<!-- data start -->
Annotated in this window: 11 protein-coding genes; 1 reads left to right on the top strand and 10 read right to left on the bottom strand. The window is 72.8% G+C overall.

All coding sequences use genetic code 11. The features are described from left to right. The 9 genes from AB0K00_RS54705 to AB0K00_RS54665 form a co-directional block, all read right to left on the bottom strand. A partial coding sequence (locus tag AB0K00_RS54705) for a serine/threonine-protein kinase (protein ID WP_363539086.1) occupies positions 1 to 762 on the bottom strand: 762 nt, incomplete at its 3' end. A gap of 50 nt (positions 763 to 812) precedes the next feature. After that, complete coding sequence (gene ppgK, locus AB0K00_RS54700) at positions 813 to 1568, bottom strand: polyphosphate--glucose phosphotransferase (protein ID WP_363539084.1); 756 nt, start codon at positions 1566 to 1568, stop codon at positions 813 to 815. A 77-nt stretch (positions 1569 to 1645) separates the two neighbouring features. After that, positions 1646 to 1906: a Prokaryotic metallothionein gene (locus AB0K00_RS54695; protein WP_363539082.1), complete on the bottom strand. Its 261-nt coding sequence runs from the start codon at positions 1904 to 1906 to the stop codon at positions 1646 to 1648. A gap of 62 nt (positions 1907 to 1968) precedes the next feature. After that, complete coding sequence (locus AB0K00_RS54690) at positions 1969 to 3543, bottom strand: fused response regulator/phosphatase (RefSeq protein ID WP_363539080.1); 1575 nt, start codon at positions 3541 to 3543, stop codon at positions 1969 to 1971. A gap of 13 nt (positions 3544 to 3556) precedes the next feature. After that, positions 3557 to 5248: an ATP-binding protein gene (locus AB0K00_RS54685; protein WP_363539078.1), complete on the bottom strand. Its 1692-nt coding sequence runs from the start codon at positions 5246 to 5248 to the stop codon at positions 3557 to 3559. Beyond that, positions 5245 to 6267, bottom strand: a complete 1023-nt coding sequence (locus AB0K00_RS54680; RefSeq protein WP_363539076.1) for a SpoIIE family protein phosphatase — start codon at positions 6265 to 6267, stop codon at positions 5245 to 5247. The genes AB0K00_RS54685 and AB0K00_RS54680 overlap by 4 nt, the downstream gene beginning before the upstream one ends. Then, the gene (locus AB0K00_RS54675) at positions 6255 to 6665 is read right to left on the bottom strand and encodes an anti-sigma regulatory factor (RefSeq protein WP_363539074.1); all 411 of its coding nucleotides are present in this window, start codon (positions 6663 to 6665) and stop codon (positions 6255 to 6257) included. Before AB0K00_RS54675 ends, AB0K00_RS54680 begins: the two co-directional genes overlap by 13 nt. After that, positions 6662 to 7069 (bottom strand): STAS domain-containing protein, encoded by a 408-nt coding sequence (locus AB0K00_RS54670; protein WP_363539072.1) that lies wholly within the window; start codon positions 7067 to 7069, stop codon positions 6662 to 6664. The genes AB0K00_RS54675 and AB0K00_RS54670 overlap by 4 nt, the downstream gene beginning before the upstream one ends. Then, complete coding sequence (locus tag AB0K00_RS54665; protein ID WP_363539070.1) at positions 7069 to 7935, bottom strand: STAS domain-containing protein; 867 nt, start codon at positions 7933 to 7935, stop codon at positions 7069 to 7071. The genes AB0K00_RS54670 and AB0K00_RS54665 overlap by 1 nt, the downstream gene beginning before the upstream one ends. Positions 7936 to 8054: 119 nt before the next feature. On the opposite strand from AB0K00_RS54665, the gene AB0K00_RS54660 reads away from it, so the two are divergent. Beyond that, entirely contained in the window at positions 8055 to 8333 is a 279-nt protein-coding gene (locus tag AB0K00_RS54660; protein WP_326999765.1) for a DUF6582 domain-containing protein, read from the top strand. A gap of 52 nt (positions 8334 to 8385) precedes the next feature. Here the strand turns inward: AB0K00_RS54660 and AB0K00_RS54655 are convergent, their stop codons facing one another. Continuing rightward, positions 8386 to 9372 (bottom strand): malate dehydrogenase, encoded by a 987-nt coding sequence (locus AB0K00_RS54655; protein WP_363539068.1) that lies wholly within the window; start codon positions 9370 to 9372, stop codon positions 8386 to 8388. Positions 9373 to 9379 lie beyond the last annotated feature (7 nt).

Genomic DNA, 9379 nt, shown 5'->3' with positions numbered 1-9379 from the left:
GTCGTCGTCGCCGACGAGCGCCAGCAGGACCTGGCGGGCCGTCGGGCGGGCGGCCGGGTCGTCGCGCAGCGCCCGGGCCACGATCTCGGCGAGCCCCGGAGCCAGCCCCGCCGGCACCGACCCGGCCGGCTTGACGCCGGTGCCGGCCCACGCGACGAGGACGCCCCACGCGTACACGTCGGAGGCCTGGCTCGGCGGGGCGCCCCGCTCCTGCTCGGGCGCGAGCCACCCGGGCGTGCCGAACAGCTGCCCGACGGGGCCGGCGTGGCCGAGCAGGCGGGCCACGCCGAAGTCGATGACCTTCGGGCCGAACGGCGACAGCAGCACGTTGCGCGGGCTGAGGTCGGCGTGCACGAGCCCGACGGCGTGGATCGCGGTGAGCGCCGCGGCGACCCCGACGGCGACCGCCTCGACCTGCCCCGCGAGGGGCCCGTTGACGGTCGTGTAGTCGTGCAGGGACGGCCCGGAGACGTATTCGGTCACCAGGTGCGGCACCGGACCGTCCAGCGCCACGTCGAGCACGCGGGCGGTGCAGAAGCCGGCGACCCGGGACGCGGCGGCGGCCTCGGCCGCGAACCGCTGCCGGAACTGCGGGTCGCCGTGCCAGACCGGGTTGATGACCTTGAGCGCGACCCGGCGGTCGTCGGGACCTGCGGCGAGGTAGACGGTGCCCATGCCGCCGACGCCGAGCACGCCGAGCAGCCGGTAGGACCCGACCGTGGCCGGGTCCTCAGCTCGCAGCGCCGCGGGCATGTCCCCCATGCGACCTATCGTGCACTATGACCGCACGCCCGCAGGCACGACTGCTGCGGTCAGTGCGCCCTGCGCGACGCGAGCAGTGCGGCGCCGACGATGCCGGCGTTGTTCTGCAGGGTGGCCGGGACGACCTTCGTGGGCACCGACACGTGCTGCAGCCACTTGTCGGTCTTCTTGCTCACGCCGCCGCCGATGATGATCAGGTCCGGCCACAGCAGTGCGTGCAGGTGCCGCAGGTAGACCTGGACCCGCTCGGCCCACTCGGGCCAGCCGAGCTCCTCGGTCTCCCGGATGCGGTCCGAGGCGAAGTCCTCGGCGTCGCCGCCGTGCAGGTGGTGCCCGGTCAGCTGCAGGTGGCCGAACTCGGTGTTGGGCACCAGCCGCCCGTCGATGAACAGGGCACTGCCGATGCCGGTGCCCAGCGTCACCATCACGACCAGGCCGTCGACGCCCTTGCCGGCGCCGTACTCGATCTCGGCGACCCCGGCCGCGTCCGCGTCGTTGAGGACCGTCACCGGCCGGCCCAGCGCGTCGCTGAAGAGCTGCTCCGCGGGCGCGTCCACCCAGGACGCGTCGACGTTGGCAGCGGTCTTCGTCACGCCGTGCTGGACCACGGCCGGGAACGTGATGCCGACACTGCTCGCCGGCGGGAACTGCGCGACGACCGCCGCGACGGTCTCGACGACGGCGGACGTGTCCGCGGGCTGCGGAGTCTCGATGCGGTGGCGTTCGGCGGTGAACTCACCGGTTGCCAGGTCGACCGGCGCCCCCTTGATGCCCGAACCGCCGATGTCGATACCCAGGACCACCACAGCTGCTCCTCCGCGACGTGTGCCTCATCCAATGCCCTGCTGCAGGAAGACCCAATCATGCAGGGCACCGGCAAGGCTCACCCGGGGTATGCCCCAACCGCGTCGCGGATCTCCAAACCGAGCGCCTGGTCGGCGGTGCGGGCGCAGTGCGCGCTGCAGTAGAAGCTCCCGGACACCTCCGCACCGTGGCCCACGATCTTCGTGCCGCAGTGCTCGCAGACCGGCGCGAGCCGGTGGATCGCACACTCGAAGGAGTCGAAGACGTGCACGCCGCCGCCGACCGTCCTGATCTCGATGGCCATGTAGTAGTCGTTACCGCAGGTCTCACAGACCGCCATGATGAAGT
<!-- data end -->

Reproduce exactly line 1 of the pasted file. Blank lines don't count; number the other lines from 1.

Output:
Annotated in this window: 11 protein-coding genes; 1 reads left to right on the top strand and 10 read right to left on the bottom strand. The window is 72.8% G+C overall.